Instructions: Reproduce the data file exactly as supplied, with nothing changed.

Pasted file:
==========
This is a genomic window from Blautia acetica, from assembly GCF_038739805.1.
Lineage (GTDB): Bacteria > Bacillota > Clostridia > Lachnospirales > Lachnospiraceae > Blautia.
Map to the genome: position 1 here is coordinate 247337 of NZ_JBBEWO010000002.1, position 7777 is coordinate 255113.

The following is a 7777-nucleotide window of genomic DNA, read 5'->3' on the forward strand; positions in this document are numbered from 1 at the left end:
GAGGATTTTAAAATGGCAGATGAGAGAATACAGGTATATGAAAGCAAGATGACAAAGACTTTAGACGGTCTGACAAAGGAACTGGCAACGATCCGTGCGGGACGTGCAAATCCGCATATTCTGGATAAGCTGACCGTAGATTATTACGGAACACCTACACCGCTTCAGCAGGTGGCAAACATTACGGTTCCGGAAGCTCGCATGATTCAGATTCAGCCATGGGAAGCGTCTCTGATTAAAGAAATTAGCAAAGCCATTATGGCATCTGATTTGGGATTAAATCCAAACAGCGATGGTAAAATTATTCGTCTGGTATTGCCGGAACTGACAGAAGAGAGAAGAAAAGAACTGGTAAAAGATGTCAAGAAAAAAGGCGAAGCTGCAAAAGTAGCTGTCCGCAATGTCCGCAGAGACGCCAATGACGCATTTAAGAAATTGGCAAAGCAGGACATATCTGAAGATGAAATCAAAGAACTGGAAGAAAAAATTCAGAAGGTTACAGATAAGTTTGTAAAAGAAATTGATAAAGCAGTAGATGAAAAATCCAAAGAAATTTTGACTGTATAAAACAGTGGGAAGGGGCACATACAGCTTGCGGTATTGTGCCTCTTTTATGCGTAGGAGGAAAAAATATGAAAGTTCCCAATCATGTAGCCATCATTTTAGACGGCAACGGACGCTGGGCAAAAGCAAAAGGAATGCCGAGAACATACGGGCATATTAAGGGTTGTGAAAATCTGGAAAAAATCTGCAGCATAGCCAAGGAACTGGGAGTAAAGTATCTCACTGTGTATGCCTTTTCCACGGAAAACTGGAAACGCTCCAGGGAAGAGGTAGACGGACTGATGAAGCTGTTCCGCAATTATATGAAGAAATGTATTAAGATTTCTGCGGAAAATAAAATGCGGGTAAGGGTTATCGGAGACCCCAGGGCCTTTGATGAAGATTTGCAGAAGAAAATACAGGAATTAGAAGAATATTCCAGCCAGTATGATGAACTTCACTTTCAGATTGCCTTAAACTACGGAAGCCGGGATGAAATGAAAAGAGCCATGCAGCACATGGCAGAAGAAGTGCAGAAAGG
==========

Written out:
This is a genomic window from Blautia acetica, from assembly GCF_038739805.1.
Lineage (GTDB): Bacteria > Bacillota > Clostridia > Lachnospirales > Lachnospiraceae > Blautia.
Map to the genome: position 1 here is coordinate 247337 of NZ_JBBEWO010000002.1, position 7777 is coordinate 255113.

The following is a 7777-nucleotide window of genomic DNA, read 5'->3' on the forward strand; positions in this document are numbered from 1 at the left end:
GAGGATTTTAAAATGGCAGATGAGAGAATACAGGTATATGAAAGCAAGATGACAAAGACTTTAGACGGTCTGACAAAGGAACTGGCAACGATCCGTGCGGGACGTGCAAATCCGCATATTCTGGATAAGCTGACCGTAGATTATTACGGAACACCTACACCGCTTCAGCAGGTGGCAAACATTACGGTTCCGGAAGCTCGCATGATTCAGATTCAGCCATGGGAAGCGTCTCTGATTAAAGAAATTAGCAAAGCCATTATGGCATCTGATTTGGGATTAAATCCAAACAGCGATGGTAAAATTATTCGTCTGGTATTGCCGGAACTGACAGAAGAGAGAAGAAAAGAACTGGTAAAAGATGTCAAGAAAAAAGGCGAAGCTGCAAAAGTAGCTGTCCGCAATGTCCGCAGAGACGCCAATGACGCATTTAAGAAATTGGCAAAGCAGGACATATCTGAAGATGAAATCAAAGAACTGGAAGAAAAAATTCAGAAGGTTACAGATAAGTTTGTAAAAGAAATTGATAAAGCAGTAGATGAAAAATCCAAAGAAATTTTGACTGTATAAAACAGTGGGAAGGGGCACATACAGCTTGCGGTATTGTGCCTCTTTTATGCGTAGGAGGAAAAAATATGAAAGTTCCCAATCATGTAGCCATCATTTTAGACGGCAACGGACGCTGGGCAAAAGCAAAAGGAATGCCGAGAACATACGGGCATATTAAGGGTTGTGAAAATCTGGAAAAAATCTGCAGCATAGCCAAGGAACTGGGAGTAAAGTATCTCACTGTGTATGCCTTTTCCACGGAAAACTGGAAACGCTCCAGGGAAGAGGTAGACGGACTGATGAAGCTGTTCCGCAATTATATGAAGAAATGTATTAAGATTTCTGCGGAAAATAAAATGCGGGTAAGGGTTATCGGAGACCCCAGGGCCTTTGATGAAGATTTGCAGAAGAAAATACAGGAATTAGAAGAATATTCCAGCCAGTATGATGAACTTCACTTTCAGATTGCCTTAAACTACGGAAGCCGGGATGAAATGAAAAGAGCCATGCAGCACATGGCAGAAGAAGTGCAGAAAGG